- December 14, 2019 3:36 AM
- October 25, 2019 7:13 AM
- July 8, 2020 1:59 AM
PHNOM PENH -- Cambodia recorded 77 landmine and unexploded ordnance (UXO) casualties in 2019, up 33 percent compared with 58 in the year before, said an official report on Tuesday.
Twelve people were killed last year, up from 10 deaths in the previous year, said the report released by the Cambodian Mine Action and Victim Assistance Authority (CMAA).
It added that 65 others were either injured or limps amputated last year, up from 48 in the year before.
Regional and internal conflicts from the 1960s to late 1998 had left Cambodia as one of the most mine and explosive remnants of war (ERWs) affected countries in the world. An estimated 4 million to 6 million landmines and other munitions were left over from the almost three decades of war.
According to the report, from 1979 to 2019, landmine and UXO explosions had killed 19,780 people and either injured or amputated 45,075 others.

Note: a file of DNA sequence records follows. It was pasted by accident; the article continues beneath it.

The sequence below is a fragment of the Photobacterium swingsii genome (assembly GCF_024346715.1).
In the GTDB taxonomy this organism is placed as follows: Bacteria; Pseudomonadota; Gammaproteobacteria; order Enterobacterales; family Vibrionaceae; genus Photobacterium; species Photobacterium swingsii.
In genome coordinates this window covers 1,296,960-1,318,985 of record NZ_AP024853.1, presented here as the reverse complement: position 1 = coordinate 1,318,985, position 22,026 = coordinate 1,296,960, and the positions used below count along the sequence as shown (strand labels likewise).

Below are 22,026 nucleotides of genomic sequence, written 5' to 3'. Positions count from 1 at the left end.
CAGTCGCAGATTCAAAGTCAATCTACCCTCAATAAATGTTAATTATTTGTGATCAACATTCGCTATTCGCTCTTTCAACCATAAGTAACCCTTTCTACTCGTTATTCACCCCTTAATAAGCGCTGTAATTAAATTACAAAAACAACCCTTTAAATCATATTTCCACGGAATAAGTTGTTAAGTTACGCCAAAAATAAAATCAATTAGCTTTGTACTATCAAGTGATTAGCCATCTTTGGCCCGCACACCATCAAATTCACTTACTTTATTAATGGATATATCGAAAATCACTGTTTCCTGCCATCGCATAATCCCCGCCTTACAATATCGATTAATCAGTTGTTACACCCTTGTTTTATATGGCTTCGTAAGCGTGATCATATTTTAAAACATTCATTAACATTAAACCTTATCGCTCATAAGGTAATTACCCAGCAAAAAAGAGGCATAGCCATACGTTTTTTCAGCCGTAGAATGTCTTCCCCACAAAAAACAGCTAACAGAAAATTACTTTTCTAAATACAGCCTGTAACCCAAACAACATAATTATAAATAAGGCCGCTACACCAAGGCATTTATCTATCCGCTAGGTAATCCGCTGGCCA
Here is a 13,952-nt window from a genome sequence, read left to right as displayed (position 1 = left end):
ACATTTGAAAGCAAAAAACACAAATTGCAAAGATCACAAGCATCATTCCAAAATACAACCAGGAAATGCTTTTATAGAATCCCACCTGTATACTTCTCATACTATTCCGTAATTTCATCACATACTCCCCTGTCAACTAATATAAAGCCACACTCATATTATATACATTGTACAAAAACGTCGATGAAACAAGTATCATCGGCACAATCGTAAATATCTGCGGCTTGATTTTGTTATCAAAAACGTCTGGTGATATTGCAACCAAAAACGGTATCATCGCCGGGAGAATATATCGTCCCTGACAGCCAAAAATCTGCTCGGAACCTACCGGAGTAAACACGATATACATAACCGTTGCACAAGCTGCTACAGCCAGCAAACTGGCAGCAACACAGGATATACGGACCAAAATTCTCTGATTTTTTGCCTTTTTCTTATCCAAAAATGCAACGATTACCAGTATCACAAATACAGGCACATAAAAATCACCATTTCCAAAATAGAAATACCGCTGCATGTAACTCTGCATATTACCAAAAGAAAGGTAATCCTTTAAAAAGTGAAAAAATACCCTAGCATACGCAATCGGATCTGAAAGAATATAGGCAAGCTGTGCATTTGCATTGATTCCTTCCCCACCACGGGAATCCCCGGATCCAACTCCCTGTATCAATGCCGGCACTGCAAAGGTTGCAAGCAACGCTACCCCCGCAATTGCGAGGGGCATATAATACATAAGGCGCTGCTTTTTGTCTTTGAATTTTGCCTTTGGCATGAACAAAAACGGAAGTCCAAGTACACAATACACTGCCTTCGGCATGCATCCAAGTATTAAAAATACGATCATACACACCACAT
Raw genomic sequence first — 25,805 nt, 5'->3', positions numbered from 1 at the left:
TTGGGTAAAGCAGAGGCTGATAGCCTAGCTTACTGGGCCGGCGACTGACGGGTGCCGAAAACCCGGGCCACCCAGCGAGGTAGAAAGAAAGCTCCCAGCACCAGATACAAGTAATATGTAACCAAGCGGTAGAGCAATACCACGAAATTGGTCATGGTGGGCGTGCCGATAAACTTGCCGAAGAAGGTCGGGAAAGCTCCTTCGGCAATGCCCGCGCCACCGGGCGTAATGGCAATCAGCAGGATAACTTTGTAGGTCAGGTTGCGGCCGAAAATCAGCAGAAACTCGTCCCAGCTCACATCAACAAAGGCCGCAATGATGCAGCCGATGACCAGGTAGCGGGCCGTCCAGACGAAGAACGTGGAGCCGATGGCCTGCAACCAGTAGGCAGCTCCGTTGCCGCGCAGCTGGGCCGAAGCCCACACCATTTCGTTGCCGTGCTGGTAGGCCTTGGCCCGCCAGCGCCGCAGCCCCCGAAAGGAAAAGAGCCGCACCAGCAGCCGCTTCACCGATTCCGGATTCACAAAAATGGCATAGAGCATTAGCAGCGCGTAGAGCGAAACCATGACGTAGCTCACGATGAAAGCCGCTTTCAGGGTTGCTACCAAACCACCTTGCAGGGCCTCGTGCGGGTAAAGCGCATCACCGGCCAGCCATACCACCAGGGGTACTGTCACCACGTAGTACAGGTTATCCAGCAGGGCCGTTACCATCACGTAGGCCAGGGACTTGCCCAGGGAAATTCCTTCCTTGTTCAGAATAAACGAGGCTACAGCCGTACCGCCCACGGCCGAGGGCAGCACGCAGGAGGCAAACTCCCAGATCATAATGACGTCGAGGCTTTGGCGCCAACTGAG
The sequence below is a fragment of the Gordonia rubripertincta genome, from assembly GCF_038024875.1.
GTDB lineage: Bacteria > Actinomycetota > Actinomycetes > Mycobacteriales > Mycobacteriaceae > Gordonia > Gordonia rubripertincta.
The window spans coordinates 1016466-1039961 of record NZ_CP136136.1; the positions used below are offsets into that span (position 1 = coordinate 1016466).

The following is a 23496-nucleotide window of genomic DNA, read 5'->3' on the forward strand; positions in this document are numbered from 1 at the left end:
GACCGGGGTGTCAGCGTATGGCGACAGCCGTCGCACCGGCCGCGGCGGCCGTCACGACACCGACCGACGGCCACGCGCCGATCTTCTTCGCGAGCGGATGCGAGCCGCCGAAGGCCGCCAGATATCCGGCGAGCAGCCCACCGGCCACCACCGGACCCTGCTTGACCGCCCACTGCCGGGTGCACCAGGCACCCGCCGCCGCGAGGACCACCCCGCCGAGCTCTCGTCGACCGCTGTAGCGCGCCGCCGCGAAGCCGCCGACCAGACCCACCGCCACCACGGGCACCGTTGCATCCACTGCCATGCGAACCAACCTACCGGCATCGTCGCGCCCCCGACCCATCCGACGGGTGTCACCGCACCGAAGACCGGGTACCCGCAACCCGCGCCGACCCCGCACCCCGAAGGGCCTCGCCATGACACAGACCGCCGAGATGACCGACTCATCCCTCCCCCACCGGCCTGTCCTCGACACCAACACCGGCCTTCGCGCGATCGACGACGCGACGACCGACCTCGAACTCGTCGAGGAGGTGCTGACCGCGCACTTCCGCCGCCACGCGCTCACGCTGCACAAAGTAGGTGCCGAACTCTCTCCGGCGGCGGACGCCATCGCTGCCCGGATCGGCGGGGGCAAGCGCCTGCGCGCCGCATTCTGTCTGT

CMAA's first vice president Ly Thuch has said that from 1992 to 2019, the country had cleared 1,900 square km of landmines, cluster munitions and ERWs, benefiting more than 5.3 million people.
He said some 1.07 million anti-personnel mines, 25,158 anti-tank mines, and 2.81 million items of ERWs were found and destroyed during the period.
Yet, another 2,000 square km of the contaminated land still need to be cleared by 2025, he added.
"Cambodia is aiming to address all its landmine contamination by 2025," Thuch said. "To achieve this, we projected an overall budget of 377 million U.S. dollars."
"If the required funds are attainable and the Royal Cambodian Army is fully involved in the humanitarian demining as we intended, the 2025 mine-free target is a dream comes true," he said.